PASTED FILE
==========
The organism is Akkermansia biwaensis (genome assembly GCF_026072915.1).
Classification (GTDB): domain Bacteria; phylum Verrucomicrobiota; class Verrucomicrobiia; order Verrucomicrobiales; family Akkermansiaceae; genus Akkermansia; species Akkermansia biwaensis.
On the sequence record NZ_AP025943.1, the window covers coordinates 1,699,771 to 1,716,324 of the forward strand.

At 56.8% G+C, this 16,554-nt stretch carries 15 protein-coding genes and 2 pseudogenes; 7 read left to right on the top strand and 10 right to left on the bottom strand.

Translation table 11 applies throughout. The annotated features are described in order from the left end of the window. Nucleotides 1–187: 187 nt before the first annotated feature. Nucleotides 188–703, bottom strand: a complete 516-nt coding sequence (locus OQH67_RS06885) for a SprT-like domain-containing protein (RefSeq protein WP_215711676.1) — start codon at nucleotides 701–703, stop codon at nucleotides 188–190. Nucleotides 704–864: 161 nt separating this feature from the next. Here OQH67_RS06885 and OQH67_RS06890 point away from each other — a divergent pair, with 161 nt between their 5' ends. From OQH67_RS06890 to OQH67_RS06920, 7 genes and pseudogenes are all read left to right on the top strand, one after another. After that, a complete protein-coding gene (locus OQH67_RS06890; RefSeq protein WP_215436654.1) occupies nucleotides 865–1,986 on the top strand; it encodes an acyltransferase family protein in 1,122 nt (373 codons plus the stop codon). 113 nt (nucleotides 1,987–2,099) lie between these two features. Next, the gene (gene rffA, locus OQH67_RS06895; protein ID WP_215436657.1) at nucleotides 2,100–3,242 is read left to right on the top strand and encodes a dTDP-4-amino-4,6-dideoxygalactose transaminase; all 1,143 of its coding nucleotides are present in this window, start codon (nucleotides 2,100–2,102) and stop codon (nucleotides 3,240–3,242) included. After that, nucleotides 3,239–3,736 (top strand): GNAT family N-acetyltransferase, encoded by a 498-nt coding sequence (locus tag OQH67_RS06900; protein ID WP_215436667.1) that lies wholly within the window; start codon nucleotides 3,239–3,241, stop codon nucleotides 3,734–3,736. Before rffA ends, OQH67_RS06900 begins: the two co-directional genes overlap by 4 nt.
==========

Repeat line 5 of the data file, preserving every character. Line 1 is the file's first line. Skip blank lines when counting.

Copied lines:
Translation table 11 applies throughout. The annotated features are described in order from the left end of the window. Nucleotides 1–187: 187 nt before the first annotated feature. Nucleotides 188–703, bottom strand: a complete 516-nt coding sequence (locus OQH67_RS06885) for a SprT-like domain-containing protein (RefSeq protein WP_215711676.1) — start codon at nucleotides 701–703, stop codon at nucleotides 188–190. Nucleotides 704–864: 161 nt separating this feature from the next. Here OQH67_RS06885 and OQH67_RS06890 point away from each other — a divergent pair, with 161 nt between their 5' ends. From OQH67_RS06890 to OQH67_RS06920, 7 genes and pseudogenes are all read left to right on the top strand, one after another. After that, a complete protein-coding gene (locus OQH67_RS06890; RefSeq protein WP_215436654.1) occupies nucleotides 865–1,986 on the top strand; it encodes an acyltransferase family protein in 1,122 nt (373 codons plus the stop codon). 113 nt (nucleotides 1,987–2,099) lie between these two features. Next, the gene (gene rffA, locus OQH67_RS06895; protein ID WP_215436657.1) at nucleotides 2,100–3,242 is read left to right on the top strand and encodes a dTDP-4-amino-4,6-dideoxygalactose transaminase; all 1,143 of its coding nucleotides are present in this window, start codon (nucleotides 2,100–2,102) and stop codon (nucleotides 3,240–3,242) included. After that, nucleotides 3,239–3,736 (top strand): GNAT family N-acetyltransferase, encoded by a 498-nt coding sequence (locus tag OQH67_RS06900; protein ID WP_215436667.1) that lies wholly within the window; start codon nucleotides 3,239–3,241, stop codon nucleotides 3,734–3,736. Before rffA ends, OQH67_RS06900 begins: the two co-directional genes overlap by 4 nt.